Though it is still over two months until departure, The Ultima Thule 2011 Svalbard expedition starts to be somewhat ready to leave gear and preparation wise. For me the two moths of extra time is useful for getting into shape after a knee injury last year.
The expedition has only two official meetings before leaving. The first meeting was a planning meeting with some shooting drills in October.
Ari shooting plates with a pump-action shotgun in our October meeting.
Because there happens to be polar bear in Svalbard, everybody has to know how to handle a rifle and shotgun. In addition to these two long guns we have also one revolver and a pen flare gun to fend of the bears in necessary. When we camp on or near sea ice, we will have a bear watch trough the night, but otherwise we just stay prepared and keep the guns easily accessible.
About two weeks ago we had our second and last meeting, the so-called Final test. We started with a meeting at hotel Tallukka. We discussed about all major issues like logistics to and in Svalbard, final schedules, medical issues, gear acquisitions and sponsors, etc. After a lunch we drove to small harbor of Padasjoki for a short over-nighter.
The expedition on skis
As it was getting dark (it is still mid winter) we skied only a bit under two hours before putting up the camp. The weather was great: sun shine, crisp temperature somewhere below -20 C and no wind. Some wind might have been good training wise, but it was more enjoyable that way. Only problem was that there was some water between the ice and the layer of snow so occasionally skis and sledges got wet and froze. While skiing we saw a big herd of black-grouses flying in the horizon.
As usual, we spent the evening in a warm tent, occasionally visiting out for photos. I tested expedition sized meals with my tent mate Matias and we found out that we can likely eat huge amounts of food in Svalbard. A two liter pot full of food seasoned with butter seems to be a decent portion for two.
Ursa major above the camp.
The weather forecast had promised cold weather – and that was what we got. We had already put out the stoves and got into our cozy down sleeping bags when I heard some steps outside and asked what was the reading in the thermometer. It was -33 C After a little mental struggle I got out of my personal warm haven, put on my boots and down jacket and went to take a picture of the thermometer. The camera didn’t seem to like too much about the -33 C but after warming up the battery for a while it came to life.
We got good arctic temperatures: -33 C!
After taking the picture I dived back to my sleeping bag and fell asleep hugging my hot water bottle.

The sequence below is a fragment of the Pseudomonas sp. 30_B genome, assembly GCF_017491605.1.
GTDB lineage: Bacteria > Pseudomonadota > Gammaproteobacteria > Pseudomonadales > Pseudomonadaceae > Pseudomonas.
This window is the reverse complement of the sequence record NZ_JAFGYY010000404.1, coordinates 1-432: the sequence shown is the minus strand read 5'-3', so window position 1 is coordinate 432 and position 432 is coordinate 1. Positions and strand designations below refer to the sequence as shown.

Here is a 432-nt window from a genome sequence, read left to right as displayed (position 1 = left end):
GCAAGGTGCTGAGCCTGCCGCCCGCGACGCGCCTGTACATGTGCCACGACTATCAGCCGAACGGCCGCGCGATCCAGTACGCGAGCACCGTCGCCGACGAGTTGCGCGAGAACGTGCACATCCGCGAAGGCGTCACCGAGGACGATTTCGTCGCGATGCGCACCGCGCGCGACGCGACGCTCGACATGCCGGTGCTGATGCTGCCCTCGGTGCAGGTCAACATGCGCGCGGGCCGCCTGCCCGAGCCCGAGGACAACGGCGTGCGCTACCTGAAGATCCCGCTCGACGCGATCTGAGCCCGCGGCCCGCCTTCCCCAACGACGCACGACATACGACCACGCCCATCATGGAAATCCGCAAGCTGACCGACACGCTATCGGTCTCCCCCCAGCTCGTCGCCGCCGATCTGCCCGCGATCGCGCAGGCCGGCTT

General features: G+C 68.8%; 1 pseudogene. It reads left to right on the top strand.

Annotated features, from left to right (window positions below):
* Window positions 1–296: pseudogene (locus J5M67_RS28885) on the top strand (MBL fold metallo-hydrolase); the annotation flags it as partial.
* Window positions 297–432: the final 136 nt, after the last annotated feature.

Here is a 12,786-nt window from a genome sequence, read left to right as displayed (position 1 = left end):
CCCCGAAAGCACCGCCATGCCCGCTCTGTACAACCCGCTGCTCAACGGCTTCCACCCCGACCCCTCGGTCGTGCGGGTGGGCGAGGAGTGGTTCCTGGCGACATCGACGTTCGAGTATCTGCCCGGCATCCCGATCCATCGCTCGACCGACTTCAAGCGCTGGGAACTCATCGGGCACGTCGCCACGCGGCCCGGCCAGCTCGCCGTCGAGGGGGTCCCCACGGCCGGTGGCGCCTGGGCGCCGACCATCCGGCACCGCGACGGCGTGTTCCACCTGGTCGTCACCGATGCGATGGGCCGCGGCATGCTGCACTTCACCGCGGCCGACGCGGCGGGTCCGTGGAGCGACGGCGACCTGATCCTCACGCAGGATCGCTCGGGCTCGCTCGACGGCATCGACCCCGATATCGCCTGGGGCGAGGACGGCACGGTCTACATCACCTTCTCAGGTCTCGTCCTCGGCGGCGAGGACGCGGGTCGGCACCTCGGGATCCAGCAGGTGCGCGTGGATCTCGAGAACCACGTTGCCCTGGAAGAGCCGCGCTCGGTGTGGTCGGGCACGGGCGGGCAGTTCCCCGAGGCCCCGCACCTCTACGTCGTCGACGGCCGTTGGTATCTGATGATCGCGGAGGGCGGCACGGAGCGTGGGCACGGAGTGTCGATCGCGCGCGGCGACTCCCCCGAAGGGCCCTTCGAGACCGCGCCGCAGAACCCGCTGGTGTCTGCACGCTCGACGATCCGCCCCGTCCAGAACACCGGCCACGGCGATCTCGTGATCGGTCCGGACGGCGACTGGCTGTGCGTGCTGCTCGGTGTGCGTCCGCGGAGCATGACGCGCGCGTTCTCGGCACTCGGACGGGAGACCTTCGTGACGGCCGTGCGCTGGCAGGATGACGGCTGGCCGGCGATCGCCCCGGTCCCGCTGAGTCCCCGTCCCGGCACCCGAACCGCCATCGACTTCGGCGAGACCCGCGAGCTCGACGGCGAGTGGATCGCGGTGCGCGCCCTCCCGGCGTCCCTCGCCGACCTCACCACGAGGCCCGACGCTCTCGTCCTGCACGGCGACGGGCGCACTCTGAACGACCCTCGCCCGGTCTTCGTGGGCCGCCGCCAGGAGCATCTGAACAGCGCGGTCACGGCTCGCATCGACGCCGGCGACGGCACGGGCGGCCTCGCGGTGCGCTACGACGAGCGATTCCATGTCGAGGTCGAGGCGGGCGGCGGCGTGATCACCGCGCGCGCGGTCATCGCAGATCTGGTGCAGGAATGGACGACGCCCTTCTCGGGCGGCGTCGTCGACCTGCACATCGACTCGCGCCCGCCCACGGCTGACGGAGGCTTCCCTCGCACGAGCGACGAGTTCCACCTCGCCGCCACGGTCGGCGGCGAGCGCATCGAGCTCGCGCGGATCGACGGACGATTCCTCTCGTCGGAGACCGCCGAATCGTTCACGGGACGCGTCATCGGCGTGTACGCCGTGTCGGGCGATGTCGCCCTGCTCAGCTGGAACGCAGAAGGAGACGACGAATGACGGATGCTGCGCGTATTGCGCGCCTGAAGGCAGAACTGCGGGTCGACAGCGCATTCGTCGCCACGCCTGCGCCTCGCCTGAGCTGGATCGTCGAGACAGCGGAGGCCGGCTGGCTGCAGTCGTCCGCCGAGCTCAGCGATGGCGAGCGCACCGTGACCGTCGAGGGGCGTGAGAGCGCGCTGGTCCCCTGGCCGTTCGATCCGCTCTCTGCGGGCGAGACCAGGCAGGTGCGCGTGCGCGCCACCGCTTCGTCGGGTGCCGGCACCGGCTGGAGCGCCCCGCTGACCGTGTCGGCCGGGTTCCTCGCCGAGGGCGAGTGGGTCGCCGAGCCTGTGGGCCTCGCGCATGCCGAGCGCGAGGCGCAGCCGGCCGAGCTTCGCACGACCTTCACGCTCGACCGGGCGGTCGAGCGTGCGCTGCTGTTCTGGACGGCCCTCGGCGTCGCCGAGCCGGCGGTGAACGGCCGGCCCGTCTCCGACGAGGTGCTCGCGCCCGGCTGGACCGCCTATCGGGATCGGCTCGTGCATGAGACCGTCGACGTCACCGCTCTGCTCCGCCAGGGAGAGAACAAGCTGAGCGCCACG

We woke up at 7.00 am and after morning chores broke the camp and started skiing at 9.00 am. This is the typical rhythm on expedition. Usually the day consists of seven or eight legs, each being 50 minutes of skiing with 10 minutes break with a bit longer lunch break in the middle of the day. But we had only a short stretch to ski and didn’t take any breaks.
The dawn was beautiful and intensively red but for a while my camera objected the idea of working after such a cold night, so unfortunately I missed to most intense parts of the sun rise. The camera itself works but the batteries simply stop working when it is really cold. I have ordered a battery grip that enables using Lithium AA batteries on cold days. They should wok fine down to -40 C.
Skiing back to our cars with beautiful sunrise.
After packing up and starting a car with jump wires we went for of coffee and headed back home. While packing I picked up my keys from the car to put them two my pocket. As the temperature had already risen to near -20 C I didn’t have my gloves on while packing so managed to get a little white frost bite to my finger. The metal keys were still quite cold…
I have still some things to arrange concerning gear and food for the expedition but at least things are pretty well planned and most of the gear is tested and works well. For example I spent the night in my down sleeping bag only and it seems to be plenty warm for the expedition. But to protect the down from moisture I still need a synthetic filling bag to fit over the down bag. And as my down bag is an extra-large special order bag, I would also need a XL sized top bag and those are hard to find. So there are still things to do…
The next thing is another training and testing trip this weekend with Matias. We will be skiing with weighted sledges at Vesijärvi near Lahti, and maybe do some hill training in the old ski slopes of Tiirismaa to test the new skins. Expect a trip report in the beginning of next week.